Spain's Bocadillo De Tortilla Is The Ultimate Comfort Sandwich

Few meals carry the same warm glow as a sandwich. Whether a throwback to childhood with a PB & J or a perenially popular grilled cheese, assembling only a few components between two slices of bread yields something grander than the sum of its parts. The quintessence of a good sandwich is an interplay of textures and flavors — think the crispy saltiness of bacon balanced with the juiciness of tomatoes in a BLT. And as a highly open-ended dish consumed globally for centuries, there are a dizzying variety of interpretations. The Japanese pork katsu, crispy breaded port atop delightfully fluffy white bread, is a celebrated classic. Or there are the increasingly popularized Trinidadian doubles — crispy flatbreads topped with chickpea curry (via Thrillist). 

The rules aren't strict, and unlike other dishes, carb-on-carb sandwiches are encouraged. So let's dive into a Spanish sandwich that blends eggs, potatoes, and bread into something special. Meet the bocadillo de tortilla.

A bocadillo de tortilla consists of a Spanish frittata sandwhiched in a baguette

This comfort food centers on a tortilla — but not the Mexican kind. Instead, it's all about a potato and egg frittata, sometimes further specified as a tortilla española. This delicious Spanish classic is frequently served as a snack on its own. However, place it in between two slices of baguette, and you have a bocadillo de tortilla. While a sauce, like ketchup, mayo, or hot sauce, may make an appearance, it's certainly not essential, reports The Takeout.

A comforting creation, this dish belongs to a greater classification of Spanish sandwiches known as bocadillos or bocatas. Favoring simplicity, they contain only one or two ingredients enclosed in a baguette, per Sandwich Tribunal. Spaniards prefer more uncomplicated sandwiches since they're more of a snack — eating five times a day is common in the Iberian nation. As a result, having a few high-quality ingredients simplifies eating standing up at a bar or on the go, notes Takeaway. And with light, fluffy eggs, filling potatoes, and crispy baguette, what else is necessary?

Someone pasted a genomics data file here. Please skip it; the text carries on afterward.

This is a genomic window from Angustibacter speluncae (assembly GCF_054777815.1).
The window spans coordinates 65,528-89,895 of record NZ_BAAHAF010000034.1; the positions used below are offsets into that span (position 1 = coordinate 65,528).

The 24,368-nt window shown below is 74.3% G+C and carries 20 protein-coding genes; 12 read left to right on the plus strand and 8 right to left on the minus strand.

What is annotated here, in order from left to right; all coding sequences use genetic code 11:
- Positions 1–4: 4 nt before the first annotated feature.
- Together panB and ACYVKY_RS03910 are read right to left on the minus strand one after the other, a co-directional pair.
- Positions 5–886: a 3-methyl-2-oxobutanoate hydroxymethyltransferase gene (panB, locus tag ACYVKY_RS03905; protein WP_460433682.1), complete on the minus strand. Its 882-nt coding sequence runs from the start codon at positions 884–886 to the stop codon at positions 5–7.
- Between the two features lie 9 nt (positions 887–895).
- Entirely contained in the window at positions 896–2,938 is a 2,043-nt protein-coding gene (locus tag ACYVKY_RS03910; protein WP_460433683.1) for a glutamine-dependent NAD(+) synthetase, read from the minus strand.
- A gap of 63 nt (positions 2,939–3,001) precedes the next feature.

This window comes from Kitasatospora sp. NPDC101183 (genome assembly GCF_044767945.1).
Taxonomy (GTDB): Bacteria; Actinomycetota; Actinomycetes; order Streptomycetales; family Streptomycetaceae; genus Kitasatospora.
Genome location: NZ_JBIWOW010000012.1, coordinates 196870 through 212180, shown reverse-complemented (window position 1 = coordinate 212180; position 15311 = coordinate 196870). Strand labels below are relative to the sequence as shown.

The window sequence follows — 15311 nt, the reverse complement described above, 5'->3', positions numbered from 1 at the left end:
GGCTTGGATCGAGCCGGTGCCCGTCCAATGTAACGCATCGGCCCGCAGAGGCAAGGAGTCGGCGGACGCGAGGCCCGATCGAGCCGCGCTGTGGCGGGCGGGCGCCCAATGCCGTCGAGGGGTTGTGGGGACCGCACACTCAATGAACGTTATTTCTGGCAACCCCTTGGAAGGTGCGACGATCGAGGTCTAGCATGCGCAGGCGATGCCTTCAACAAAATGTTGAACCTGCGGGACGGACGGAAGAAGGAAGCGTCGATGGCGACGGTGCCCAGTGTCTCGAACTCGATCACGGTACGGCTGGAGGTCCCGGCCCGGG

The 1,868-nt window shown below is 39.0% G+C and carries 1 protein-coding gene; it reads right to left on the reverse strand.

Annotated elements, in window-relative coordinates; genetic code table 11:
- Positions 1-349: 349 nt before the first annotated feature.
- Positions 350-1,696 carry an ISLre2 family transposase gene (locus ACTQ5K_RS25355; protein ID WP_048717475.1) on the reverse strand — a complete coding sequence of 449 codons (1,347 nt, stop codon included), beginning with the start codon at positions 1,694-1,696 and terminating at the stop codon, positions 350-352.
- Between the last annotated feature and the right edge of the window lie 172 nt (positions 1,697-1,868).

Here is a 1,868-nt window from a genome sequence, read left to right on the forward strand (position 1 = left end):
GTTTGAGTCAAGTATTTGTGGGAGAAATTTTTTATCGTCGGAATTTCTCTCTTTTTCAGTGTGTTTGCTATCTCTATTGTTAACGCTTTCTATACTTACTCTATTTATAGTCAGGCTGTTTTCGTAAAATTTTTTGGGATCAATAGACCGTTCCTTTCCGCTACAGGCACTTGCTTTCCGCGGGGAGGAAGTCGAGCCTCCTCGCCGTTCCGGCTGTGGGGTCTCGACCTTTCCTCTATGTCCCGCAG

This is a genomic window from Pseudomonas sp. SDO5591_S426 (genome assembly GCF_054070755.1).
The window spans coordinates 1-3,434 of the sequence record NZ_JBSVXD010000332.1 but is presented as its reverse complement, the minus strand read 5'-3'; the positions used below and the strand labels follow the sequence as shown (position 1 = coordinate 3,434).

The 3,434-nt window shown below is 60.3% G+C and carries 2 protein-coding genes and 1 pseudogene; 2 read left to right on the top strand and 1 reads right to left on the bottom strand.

How a bocadillo de tortilla is prepared

Making a bocadillo de tortilla is essentially cooking a tortilla, then finding a suitable crispy loaf of baguette as a vehicle. It all starts with a large amount of olive oil, heated in a pan to fry the potatoes and sometimes onions. Once the potatoes are cooked through and crispy, the mixture is drained and combined with eggs. The frittata is then fried, one side at a time, using a plate to flip. After the desired browning on the outside, it's cooled, sliced into sections, and sandwiched between two pieces of baguette, per Serious Eats.

Since cooking the potatoes for the omelet can take a while, Food 52 offers a quicker alternative with a microwave. Throw the peeled and sliced spuds, wrapped in a wet paper towel, into the microwave for about three minutes. To attain the olive oil-induced crispness, heat a pan in the oven, and then finish cooking the potatoes without a stovetop. In this rendition, the sandwich also comes with tomatoes and garlic aioli for some added moisture; just keep in mind this will come at the price of added messiness.

History of bocadillo de tortilla and where to find it

The origins of the tortilla, and therefore the sandwich, are murky. The only certainty is that the dish is less than 500 years old since potatoes were introduced after the discovery of the New World. A few legends circulate around the birth of the omelet — typically pointing towards the Northeast provinces of Navarra or the Basque country in the 18th-19th century, notes Socarrat

Now, the sandwich is a staple across all of Spain, with historic bars and taverns purveyors of the best interpretations. In Barcelona, Quimet de Horta is such a celebrated institution with a delicious bocadillo de tortilla, per Time Out. Alternatively, head to foodie hot spot San Sebastián, and try one at Bar Juantxo, where the potato omelet is prepared right before serving. A rarity in Spain, the bar also offers optional toppings like peppers, cheese, and ham, via Skyscanner. And if a search fails, simply pop into a local Spanish cafe or bar — odds are they'll have a bocadillo to offer, per Takeaway.